Island Exotic Veterinary Care
Huntington, New York
The average lifespan of the pet ferret is 6-8 years, making a 3 year old ferret "middle-aged", and a 5 year old an "older" ferret. While all ferrets should be checked annually for vaccinations, there are certain "old-age" conditions that are common, making biannual visits important as the ferret ages. This article covers some of the most common diseases seen in older ferrets.
Dental tartar, gingivitis, and periodontal disease are common as a ferret ages. Tartar formation starts in the young ferret and can progress, even on a hard, dry diet. The biting and gnawing habits of some ferrets results in broken and discolored canine teeth. Tooth root abscesses are uncommon but can occur at any age.
Dental disease is often an incidental finding during physical exam. Dental extractions and scaling can be performed under anesthesia. Tooth brushes ("finger brushes") and paste made for cats can be used in some ferrets.
Adrenal Cortical Disease (see other article on website)
Adrenal disease is most common in ferrets over 2 years of age but can also sometimes be seen in younger ferrets. This is a tumor of the adrenal gland that results in overproduction of steroid sex hormones like testosterone, estrogen, and progesterone. Several hormones may be involved. This is not the typical Cushing's disease seen in dogs and people.
Symptoms include varying degrees of fur thinning and fur loss, itchy skin, , and in some spayed females, a swollen vulva may result.
Diagnosis is based on clinical appearance of fur loss, palpation of adrenal glands, sonogram, and ultimately, adrenal biopsy taken at surgery. A blood test can be taken to check for abnormally high hormone levels.
Treatment involves surgical removal of the affected gland. In a small number of cases, both glands may be affected. Removal of one gland and biopsy of the second is recommended in these cases. Metastasis is rare; surgery is usually curative. Biopsy of the affected adrenal gland usually shows a benign tumor called an adenoma. Medical therapy using leuprolide (Lupron) can be used in some ferrets that cannot have surgery performed.
(click here to see article on this topic)
Pancreatic beta cell tumors (insulinomas) are very common in ferrets over 4 years of age. There is an overproduction of insulin by the pancreas resulting in hypoglycemia. Clinical signs are attributable to hypoglycemic episodes: hindlimb weakness, loss of balance, hypersalivation, increased amounts of sleeping, glazed eyes or stuporous appearance. Seizures are usually seen only in advanced cases. Onset is often insidious and many owners miss the early signs of the disease.
Diagnosis is based on symptoms, and persistently low blood sugar levels (<60mg/dl). Insulin blood levels are not reliable; i.e., values can be normal in an affected ferret. XRAY's and sonograms are non-diagnostic but can be useful screening tests in older ferrets.
Treatment can be medical or surgical or a combination of both. Medical therapy is designed to increase the blood glucose concentration. Prednisone (Pediapred® given every 12 hours) is used to increase blood sugar levels and is the first line of treatment. Diazoxide (Proglycem®) is added if and when hypoglycemic episodes return. Surgical treatment involves excising individual nodules or part of the pancreas. Most insulinomas have spread (metastasized) to other parts of the pancreas by the time of diagnosis making treatment not curative. Fortunately, this is a slow process and once diagnosed, ferrets can live 6 - 24 months with appropriate therapy. Prognosis varies and depends on the age, degree of metastasis, and chosen therapy (medical or surgical).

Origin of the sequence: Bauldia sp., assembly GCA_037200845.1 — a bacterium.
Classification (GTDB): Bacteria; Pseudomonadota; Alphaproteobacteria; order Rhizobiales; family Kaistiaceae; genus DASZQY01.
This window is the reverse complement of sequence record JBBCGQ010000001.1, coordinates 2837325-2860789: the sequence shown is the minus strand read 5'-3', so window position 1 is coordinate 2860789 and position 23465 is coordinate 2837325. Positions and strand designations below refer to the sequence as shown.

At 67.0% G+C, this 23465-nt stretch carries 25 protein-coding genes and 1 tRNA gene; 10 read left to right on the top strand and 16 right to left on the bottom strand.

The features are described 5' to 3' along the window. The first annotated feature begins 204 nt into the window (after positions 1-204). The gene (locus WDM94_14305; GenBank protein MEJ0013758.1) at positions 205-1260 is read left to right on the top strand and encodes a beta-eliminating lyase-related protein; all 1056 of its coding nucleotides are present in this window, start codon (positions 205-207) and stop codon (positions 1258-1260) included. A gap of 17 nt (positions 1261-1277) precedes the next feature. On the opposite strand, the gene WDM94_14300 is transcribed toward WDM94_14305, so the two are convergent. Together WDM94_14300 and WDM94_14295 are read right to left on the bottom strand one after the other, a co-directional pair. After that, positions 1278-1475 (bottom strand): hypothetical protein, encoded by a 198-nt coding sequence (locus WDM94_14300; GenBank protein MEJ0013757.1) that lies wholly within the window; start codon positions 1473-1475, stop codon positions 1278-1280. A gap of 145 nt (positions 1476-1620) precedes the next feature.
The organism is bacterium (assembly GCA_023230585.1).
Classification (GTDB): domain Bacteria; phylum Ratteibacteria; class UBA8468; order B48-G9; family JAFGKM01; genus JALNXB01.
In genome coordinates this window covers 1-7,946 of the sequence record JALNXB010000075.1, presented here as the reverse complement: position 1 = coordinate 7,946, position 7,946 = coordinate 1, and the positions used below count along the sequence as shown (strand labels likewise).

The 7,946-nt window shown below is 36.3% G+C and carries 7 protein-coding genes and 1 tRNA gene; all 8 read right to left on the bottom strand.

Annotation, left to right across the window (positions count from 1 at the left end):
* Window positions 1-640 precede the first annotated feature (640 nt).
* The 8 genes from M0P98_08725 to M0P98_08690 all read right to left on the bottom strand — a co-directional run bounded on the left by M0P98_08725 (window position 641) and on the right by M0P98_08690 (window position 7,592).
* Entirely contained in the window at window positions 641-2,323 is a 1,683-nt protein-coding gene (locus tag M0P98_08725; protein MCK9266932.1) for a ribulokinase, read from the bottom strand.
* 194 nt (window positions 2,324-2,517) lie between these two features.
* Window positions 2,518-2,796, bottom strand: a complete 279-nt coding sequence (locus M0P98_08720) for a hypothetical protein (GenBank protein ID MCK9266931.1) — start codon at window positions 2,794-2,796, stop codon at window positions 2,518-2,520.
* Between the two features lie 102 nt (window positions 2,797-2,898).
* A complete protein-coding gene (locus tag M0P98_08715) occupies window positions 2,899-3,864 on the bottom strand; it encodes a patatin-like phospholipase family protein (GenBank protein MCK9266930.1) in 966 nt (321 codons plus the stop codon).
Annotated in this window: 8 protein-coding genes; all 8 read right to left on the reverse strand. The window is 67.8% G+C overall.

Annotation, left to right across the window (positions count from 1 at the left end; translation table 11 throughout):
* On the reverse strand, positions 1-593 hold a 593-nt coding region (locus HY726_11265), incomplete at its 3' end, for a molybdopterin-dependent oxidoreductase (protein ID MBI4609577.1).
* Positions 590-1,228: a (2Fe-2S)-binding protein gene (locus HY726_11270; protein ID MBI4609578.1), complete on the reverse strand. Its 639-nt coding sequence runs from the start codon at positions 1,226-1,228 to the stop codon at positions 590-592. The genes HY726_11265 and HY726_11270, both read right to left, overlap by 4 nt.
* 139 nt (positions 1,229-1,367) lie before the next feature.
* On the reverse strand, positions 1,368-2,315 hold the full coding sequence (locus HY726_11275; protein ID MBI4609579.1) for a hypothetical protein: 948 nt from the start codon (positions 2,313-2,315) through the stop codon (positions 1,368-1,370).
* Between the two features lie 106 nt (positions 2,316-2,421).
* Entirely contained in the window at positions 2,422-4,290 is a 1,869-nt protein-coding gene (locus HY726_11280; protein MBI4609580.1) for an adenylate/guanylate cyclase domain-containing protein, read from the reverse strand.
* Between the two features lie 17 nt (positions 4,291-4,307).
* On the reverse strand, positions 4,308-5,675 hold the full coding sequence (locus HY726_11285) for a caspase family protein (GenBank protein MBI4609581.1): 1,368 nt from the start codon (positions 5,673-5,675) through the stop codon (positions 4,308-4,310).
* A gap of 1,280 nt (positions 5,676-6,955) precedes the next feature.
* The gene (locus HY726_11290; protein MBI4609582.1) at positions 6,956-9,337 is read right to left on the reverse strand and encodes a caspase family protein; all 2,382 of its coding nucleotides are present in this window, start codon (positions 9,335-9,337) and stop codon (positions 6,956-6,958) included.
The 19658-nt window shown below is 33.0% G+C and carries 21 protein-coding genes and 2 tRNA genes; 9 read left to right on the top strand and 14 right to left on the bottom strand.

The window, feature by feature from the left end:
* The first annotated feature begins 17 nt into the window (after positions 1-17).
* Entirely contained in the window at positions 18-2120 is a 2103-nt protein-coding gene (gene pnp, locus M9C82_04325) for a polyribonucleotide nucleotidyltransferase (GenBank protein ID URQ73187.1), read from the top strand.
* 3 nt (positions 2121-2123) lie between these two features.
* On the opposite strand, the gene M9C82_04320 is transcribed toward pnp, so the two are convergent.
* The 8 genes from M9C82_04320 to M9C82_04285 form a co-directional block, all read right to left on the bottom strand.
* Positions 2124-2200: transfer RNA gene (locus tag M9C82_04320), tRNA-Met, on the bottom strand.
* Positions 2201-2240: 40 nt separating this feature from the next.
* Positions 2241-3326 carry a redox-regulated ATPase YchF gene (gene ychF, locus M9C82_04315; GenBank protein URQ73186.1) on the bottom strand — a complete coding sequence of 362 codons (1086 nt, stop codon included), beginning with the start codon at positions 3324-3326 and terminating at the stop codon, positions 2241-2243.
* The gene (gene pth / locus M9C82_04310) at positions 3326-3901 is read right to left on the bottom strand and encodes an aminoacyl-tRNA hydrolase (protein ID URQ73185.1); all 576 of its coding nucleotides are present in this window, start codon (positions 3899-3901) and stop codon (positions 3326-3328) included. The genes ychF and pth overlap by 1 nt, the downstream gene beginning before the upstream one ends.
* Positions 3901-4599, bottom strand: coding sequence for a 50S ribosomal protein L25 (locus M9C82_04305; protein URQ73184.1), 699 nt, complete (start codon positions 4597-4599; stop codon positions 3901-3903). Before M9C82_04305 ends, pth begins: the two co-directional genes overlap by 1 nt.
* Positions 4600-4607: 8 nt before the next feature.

Congestive (dilated) cardiomyopathy is the most common heart disorder in older ferrets. Hypertrophic cardiomyopathy and valve conditions also occur in the ferret.
Symptoms vary: some ferrets have no signs at all and others have trouble breathing and are weak. Weakness and lethargy are common and should not be mistaken for an insulinoma (which could look very similar before tests are conducted). Diagnosis is made with a stethoscope (abnormal beats and murmurs are heard), XRAY's, EKG's, and echocardiograms. Definitive diagnosis can only be made with echocardiography.
Treatment of heart disease follows the same protocol used in other animals: diuretics like Lasix®; blood pressure drugs like enalapril, and contractility drugs like digoxin are often used. Long term prognosis for ferrets with cardiomyopathy is guarded. With early diagnosis and proper therapy, many of these ferrets can have a good quality of life for many months.
Just like our dogs and cats, ferrets of any age are susceptible to heartworm disease if housed outdoors in heartworm endemic areas. Although uncommon, this infection can result in severe cardiac disease in the ferret. Even a very low parasite burden (one or two worms) can have serious consequences. Prevention is best achieved by use of monthly drugs to prevent maturation of the parasite.
Two different age groups are represented: young ferrets 10 mos - 1.5 years and older ferrets > 3 years. In older ferrets, lymphoma often follows a more chronic course associated with enlarged lymph nodes, although any orhgan can be involved. Diagnosis is based on biopsy. Prognosis depends on extent of disease at the time of diagnosis and response to treatment. Treatment varies between clinicians and hospitals; several chemotherapy protocols have been published.
Mast cell tumors are common in the skin of older ferrets. Typically these are small, round slightly raised lesions that may bleed and scab up often. Although these tumors are benign in ferrets, surgical excision and biopsy is recommended and considered curative. There are several other 'lumps and bumps" that can be seen in the skin of ferrets and because it is impossible to tell offhand which ones are serious, they should all be evaluated by a ferret vet.